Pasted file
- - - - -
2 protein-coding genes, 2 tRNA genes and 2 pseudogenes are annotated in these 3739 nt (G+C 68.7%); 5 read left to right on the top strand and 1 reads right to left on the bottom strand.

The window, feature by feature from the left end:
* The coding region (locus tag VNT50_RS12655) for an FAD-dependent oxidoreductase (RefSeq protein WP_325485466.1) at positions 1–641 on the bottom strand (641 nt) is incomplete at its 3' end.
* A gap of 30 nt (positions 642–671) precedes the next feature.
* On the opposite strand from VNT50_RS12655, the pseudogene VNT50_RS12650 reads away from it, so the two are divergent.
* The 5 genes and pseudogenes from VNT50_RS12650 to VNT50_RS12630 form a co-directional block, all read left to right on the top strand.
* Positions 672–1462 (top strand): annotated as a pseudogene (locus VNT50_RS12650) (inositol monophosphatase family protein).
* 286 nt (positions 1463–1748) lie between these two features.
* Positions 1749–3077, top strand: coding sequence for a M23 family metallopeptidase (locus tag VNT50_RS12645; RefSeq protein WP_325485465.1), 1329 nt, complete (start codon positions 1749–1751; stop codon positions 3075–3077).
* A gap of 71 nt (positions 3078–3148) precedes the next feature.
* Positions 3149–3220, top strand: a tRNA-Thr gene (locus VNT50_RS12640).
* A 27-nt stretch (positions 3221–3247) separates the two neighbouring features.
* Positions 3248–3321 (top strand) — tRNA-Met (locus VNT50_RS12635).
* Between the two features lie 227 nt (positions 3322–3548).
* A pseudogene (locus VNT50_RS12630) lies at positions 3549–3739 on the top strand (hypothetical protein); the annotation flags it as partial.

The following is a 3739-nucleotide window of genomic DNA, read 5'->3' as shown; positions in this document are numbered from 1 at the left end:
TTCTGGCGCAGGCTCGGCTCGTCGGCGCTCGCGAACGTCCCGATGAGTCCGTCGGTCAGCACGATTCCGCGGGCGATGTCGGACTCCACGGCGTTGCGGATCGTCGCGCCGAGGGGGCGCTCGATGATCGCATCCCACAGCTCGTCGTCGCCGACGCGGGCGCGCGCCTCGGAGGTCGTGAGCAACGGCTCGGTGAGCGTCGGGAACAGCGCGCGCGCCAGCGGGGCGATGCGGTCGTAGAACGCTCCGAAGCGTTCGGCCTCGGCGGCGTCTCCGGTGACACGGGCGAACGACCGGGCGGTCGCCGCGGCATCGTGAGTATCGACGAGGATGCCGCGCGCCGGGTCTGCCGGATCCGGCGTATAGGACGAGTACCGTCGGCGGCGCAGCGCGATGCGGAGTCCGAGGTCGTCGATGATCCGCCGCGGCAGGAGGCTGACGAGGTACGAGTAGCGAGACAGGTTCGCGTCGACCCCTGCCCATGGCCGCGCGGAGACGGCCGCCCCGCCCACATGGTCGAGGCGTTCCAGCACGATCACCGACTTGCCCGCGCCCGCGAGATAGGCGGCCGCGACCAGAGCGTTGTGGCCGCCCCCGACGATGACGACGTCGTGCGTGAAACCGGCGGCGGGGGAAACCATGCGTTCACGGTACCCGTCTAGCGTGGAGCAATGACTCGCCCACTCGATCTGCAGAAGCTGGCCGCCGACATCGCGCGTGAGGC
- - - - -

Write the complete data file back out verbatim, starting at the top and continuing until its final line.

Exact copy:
2 protein-coding genes, 2 tRNA genes and 2 pseudogenes are annotated in these 3739 nt (G+C 68.7%); 5 read left to right on the top strand and 1 reads right to left on the bottom strand.

The window, feature by feature from the left end:
* The coding region (locus tag VNT50_RS12655) for an FAD-dependent oxidoreductase (RefSeq protein WP_325485466.1) at positions 1–641 on the bottom strand (641 nt) is incomplete at its 3' end.
* A gap of 30 nt (positions 642–671) precedes the next feature.
* On the opposite strand from VNT50_RS12655, the pseudogene VNT50_RS12650 reads away from it, so the two are divergent.
* The 5 genes and pseudogenes from VNT50_RS12650 to VNT50_RS12630 form a co-directional block, all read left to right on the top strand.
* Positions 672–1462 (top strand): annotated as a pseudogene (locus VNT50_RS12650) (inositol monophosphatase family protein).
* 286 nt (positions 1463–1748) lie between these two features.
* Positions 1749–3077, top strand: coding sequence for a M23 family metallopeptidase (locus tag VNT50_RS12645; RefSeq protein WP_325485465.1), 1329 nt, complete (start codon positions 1749–1751; stop codon positions 3075–3077).
* A gap of 71 nt (positions 3078–3148) precedes the next feature.
* Positions 3149–3220, top strand: a tRNA-Thr gene (locus VNT50_RS12640).
* A 27-nt stretch (positions 3221–3247) separates the two neighbouring features.
* Positions 3248–3321 (top strand) — tRNA-Met (locus VNT50_RS12635).
* Between the two features lie 227 nt (positions 3322–3548).
* A pseudogene (locus VNT50_RS12630) lies at positions 3549–3739 on the top strand (hypothetical protein); the annotation flags it as partial.

The following is a 3739-nucleotide window of genomic DNA, read 5'->3' as shown; positions in this document are numbered from 1 at the left end:
TTCTGGCGCAGGCTCGGCTCGTCGGCGCTCGCGAACGTCCCGATGAGTCCGTCGGTCAGCACGATTCCGCGGGCGATGTCGGACTCCACGGCGTTGCGGATCGTCGCGCCGAGGGGGCGCTCGATGATCGCATCCCACAGCTCGTCGTCGCCGACGCGGGCGCGCGCCTCGGAGGTCGTGAGCAACGGCTCGGTGAGCGTCGGGAACAGCGCGCGCGCCAGCGGGGCGATGCGGTCGTAGAACGCTCCGAAGCGTTCGGCCTCGGCGGCGTCTCCGGTGACACGGGCGAACGACCGGGCGGTCGCCGCGGCATCGTGAGTATCGACGAGGATGCCGCGCGCCGGGTCTGCCGGATCCGGCGTATAGGACGAGTACCGTCGGCGGCGCAGCGCGATGCGGAGTCCGAGGTCGTCGATGATCCGCCGCGGCAGGAGGCTGACGAGGTACGAGTAGCGAGACAGGTTCGCGTCGACCCCTGCCCATGGCCGCGCGGAGACGGCCGCCCCGCCCACATGGTCGAGGCGTTCCAGCACGATCACCGACTTGCCCGCGCCCGCGAGATAGGCGGCCGCGACCAGAGCGTTGTGGCCGCCCCCGACGATGACGACGTCGTGCGTGAAACCGGCGGCGGGGGAAACCATGCGTTCACGGTACCCGTCTAGCGTGGAGCAATGACTCGCCCACTCGATCTGCAGAAGCTGGCCGCCGACATCGCGCGTGAGGC